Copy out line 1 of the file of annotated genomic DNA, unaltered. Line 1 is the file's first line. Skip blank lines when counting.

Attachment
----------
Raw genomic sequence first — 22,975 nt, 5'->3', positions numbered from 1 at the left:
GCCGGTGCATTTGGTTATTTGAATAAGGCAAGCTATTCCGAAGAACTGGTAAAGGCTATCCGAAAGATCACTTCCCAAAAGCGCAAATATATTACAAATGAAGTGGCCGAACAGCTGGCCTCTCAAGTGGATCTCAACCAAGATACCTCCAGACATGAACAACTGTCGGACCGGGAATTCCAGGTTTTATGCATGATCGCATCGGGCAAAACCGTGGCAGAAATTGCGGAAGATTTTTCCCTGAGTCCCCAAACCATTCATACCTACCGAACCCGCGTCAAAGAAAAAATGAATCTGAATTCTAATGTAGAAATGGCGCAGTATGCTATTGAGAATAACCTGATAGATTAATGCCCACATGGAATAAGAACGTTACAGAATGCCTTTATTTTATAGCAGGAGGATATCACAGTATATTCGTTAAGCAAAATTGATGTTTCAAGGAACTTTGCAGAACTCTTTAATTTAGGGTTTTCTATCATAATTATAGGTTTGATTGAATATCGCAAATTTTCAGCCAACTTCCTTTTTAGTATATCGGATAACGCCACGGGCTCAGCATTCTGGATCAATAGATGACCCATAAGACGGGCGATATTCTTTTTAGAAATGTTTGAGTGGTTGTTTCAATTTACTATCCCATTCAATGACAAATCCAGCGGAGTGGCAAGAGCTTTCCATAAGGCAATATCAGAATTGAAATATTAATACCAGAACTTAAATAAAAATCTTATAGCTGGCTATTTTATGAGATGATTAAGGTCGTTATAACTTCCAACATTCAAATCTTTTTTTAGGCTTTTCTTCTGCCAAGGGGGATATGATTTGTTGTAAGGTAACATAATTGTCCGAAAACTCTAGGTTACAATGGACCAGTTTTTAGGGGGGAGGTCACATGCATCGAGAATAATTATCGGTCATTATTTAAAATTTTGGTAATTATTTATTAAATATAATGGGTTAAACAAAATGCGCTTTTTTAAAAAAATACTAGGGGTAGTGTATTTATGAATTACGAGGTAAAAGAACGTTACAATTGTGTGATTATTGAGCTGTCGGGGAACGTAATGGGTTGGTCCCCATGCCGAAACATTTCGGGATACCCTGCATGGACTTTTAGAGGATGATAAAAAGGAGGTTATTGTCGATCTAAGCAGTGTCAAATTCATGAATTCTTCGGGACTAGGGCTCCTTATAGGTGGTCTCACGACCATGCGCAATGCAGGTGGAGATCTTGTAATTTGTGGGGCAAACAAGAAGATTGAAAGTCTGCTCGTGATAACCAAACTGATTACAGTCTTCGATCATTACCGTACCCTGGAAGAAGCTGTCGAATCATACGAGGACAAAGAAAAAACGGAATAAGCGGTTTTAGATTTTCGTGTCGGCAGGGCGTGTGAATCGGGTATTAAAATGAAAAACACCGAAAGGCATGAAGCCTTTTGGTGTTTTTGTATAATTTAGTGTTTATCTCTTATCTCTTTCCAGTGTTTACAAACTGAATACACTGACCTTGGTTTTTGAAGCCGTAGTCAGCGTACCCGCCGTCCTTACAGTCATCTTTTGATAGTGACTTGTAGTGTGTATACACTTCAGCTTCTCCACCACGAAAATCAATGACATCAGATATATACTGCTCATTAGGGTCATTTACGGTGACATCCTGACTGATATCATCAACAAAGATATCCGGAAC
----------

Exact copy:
Raw genomic sequence first — 22,975 nt, 5'->3', positions numbered from 1 at the left: